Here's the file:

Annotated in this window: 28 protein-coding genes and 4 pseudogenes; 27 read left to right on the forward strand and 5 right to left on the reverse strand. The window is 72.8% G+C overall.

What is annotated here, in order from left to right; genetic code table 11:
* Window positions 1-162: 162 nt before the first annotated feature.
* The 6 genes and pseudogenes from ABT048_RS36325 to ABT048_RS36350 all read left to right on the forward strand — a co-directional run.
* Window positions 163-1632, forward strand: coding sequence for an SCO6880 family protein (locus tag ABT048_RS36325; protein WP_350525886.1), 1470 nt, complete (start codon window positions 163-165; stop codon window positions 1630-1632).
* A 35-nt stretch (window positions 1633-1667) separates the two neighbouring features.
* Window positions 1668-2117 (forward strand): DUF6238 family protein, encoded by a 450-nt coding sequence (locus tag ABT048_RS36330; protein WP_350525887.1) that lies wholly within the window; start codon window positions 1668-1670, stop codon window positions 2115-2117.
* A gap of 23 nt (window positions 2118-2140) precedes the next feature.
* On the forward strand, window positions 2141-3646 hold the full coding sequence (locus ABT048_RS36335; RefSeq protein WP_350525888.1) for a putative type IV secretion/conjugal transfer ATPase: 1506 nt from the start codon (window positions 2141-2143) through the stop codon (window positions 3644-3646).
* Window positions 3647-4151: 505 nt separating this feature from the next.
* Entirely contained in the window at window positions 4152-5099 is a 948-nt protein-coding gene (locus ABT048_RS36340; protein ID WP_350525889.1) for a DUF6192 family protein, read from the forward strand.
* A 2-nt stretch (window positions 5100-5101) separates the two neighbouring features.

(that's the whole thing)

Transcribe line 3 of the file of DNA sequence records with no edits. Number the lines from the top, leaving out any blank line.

* Window positions 1-162: 162 nt before the first annotated feature.